Sleep (or Don’t) Like a Rock Star in These Luxury Trailers at Fenway Park

Welcome to Bloomberg Pursuits Amenity Watch, where we look at the exciting (and sometimes ridiculous) perks that luxury hotels are coming up with to entice people back out into the world. 

There’s not much that feels more rock ’n’ roll than finishing up a concert and then retiring to your own posh trailer that’s parked right outside the arena where you just rocked out.

That’s at least what the team behind the Verb Hotel in Boston, located alongside Fenway Park, is hoping. On Sept. 5, Labor Day Monday, 10 custom-made trailers will open their metal doors for guests to stay overnight on a former parking lot wedged between the stadium and the hotel.

Created to pay homage to the days when rock bands rolled in and out of Boston, a popular stop for musicians and a hippie haven for undiscovered talent, the urban trailer park—called “Backstage”—is a new expansion on the hotel’s rock history theme. Already this year, huge musical acts such as Lady Gaga, Bad Bunny, and Imagine Dragons have performed at Fenway, with sound checks clearly audible from where the trailers sit. Aerosmith and Red Hot Chili Peppers will arrive this month.

Indeed, each trailer has a unique name, along with curated artwork, vinyl records, books, and a collage of stickers that represents a particular artist. “Queen Gloria” honors singer-songwriter Kurt Cobain and his band Nirvana; “Freddie the Duke” pays tribute to James Brown; and “Mama Bertha” honors Cass Elliot from the Mamas & the Papas.

The original Howard Johnson’s opened in 1959 at 1271 Boylston St. and housed the offices of iconic rock radio stations WFNX-FM and WBCN-FM. In 2015 the Verb was modernized into a nostalgic sanctuary honoring the golden days of rock music, adorned with memorabilia including a record library with about 4,000 albums.

Backstage will “tell another story and bring to life an aspect of being on the road as an entertainer,” says Robin Brown, founder and principal of Spot On Ventures LLC, which worked with Samuels & Associates to create the posh trailer park. “We think that we’ve created something far more valuable than another 300-room hotel made out of steel and brick and glass.” says Steve Samuels, founder and chairman of Samuels & Associates, in a statement. (The hotel used to house a Howard Johnson’s Motor Lodge.) He adds that the team drew “inspiration from the legacy of touring musicians and their fans traveling the open road to see them.”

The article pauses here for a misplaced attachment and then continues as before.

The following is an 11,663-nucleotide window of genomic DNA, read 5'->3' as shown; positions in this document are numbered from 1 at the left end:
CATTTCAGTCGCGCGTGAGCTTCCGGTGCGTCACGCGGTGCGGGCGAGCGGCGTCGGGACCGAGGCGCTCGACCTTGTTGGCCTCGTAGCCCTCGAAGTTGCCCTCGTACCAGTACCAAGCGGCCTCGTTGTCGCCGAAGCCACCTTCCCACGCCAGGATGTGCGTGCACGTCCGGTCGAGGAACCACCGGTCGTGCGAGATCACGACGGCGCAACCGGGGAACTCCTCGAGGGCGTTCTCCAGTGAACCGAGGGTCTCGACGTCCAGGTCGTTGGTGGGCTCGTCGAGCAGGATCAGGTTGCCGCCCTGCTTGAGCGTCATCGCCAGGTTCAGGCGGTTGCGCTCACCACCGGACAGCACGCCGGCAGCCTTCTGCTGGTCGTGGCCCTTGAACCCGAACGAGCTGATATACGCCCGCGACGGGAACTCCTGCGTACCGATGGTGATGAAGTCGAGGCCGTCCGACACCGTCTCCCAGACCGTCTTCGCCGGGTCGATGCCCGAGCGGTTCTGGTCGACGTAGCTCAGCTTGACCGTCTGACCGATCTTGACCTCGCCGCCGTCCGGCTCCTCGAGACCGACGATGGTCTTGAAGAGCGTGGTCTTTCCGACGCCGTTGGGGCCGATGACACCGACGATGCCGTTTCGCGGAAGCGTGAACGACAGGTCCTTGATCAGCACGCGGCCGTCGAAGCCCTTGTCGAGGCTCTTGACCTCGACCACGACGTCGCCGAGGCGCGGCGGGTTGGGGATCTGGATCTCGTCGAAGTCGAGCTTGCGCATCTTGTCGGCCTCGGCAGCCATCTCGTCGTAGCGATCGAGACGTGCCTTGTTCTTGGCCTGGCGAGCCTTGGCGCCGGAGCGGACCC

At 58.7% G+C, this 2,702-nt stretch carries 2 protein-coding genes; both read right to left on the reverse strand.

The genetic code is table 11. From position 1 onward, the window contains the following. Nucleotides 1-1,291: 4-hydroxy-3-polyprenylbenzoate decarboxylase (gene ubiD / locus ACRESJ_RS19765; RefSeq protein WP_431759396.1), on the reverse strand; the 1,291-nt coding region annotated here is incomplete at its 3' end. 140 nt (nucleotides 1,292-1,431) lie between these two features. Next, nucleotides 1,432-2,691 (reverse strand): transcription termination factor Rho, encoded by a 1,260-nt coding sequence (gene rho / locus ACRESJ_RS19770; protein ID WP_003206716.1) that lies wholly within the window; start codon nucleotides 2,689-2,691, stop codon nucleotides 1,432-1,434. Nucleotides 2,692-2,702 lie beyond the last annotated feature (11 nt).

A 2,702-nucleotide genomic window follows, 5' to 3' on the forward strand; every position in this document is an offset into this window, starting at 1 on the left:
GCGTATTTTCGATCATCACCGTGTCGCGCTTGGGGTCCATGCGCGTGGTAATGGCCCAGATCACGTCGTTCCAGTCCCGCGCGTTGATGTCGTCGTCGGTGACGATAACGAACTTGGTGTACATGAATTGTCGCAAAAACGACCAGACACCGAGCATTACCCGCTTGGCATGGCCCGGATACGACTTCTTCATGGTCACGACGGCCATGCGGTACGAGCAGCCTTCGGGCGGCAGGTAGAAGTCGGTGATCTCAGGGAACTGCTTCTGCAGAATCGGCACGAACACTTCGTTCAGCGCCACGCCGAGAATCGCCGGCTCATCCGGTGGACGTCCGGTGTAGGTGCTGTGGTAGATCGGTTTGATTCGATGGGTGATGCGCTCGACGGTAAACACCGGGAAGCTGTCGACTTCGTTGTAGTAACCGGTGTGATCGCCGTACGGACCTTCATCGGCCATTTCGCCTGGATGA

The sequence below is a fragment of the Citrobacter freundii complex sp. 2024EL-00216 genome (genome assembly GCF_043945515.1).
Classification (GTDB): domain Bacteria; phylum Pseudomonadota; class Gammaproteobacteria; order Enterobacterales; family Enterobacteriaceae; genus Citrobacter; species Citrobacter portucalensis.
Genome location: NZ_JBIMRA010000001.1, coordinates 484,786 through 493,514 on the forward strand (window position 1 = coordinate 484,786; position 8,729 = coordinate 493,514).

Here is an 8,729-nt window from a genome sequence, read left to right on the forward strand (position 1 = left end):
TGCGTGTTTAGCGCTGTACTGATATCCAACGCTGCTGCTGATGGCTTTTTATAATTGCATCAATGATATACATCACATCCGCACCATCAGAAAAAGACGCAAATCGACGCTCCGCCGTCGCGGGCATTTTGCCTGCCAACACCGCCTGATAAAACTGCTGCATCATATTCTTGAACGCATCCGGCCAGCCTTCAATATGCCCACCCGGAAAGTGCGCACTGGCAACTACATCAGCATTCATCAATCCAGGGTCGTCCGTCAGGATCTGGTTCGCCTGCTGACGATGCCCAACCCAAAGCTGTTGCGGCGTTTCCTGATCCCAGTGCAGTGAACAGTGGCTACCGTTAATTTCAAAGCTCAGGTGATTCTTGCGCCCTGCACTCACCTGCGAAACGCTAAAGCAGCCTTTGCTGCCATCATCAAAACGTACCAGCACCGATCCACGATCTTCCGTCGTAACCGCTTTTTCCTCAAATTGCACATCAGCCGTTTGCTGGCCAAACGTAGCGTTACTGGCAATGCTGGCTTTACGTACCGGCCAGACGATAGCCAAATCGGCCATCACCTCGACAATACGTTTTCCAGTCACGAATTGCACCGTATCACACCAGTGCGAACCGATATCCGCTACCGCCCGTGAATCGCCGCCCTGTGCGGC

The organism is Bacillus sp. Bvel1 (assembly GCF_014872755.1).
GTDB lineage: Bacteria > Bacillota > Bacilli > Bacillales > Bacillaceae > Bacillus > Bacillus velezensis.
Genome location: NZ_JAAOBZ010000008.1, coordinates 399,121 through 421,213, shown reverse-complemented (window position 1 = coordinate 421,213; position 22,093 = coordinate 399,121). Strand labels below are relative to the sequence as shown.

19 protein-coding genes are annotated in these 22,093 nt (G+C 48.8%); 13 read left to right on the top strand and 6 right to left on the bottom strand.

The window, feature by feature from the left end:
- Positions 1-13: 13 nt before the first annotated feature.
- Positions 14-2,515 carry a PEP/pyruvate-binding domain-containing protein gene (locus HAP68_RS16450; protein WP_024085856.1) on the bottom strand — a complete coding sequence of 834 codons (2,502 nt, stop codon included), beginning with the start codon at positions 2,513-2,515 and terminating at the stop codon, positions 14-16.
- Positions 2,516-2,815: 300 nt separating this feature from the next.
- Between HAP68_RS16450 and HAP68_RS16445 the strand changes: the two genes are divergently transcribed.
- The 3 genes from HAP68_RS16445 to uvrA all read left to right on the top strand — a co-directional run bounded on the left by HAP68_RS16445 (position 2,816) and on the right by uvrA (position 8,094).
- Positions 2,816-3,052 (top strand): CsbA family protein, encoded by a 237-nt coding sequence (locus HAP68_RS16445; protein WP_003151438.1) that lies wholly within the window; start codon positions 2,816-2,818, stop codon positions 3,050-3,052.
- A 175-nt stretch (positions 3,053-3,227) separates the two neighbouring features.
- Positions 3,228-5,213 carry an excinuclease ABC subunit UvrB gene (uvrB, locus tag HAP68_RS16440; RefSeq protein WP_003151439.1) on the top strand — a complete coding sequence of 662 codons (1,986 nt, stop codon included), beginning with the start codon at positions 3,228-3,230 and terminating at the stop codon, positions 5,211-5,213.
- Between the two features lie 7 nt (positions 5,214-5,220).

The high-end trailer idea had been five years in the making, and deciding on the trailers’ paint colors and other details took as long as two years, Brown says. “We looked at the ’60s and ’70s of Chevrolet, guitars, and of Harley-Davidsons, and we went through all their original factory color palettes” including butterscotch fender, Lake Placid blue, billiard red Harley, and metallic copper Airstream for them to represent the cultures back then, he says.

Starting at $599 a night, guests can enjoy a plush king-size bed, a personalized minibar, a step-in rainfall shower, a Nespresso machine, a Bose sound bar, and a 43-inch 4K TV—all custom amenities a VIP rock star can expect backstage. In every 210-square-foot room, you’ll also find a huge leather ottoman with a discreet panel for storing records, wood cabinetry, and a stone floor with area rugs. (The single Americans With Disabilities Act-compliant trailer offers 280 square feet of space.)

Each stationary trailer is insulated and equipped with radiant floor heating to keep warm during Boston’s frigid winters. It also has a two-person outdoor space with lush greenery, offering partial privacy. “In the summer, guests can relax outside while listening to musicians rehearsing and
performing in Fenway Park, or just be part of the vibrant Fenway neighborhood in the privacy of this urban retreat,” a statement reads.

Guests will also have access to all of the Verb’s amenities including the heated outdoor swimming pool that’s open year-round and the on-site Japanese izakaya, Hojoko, a casual spot for after-work drinks, by James Beard Award-winning chefs Tim and Nancy Cushman.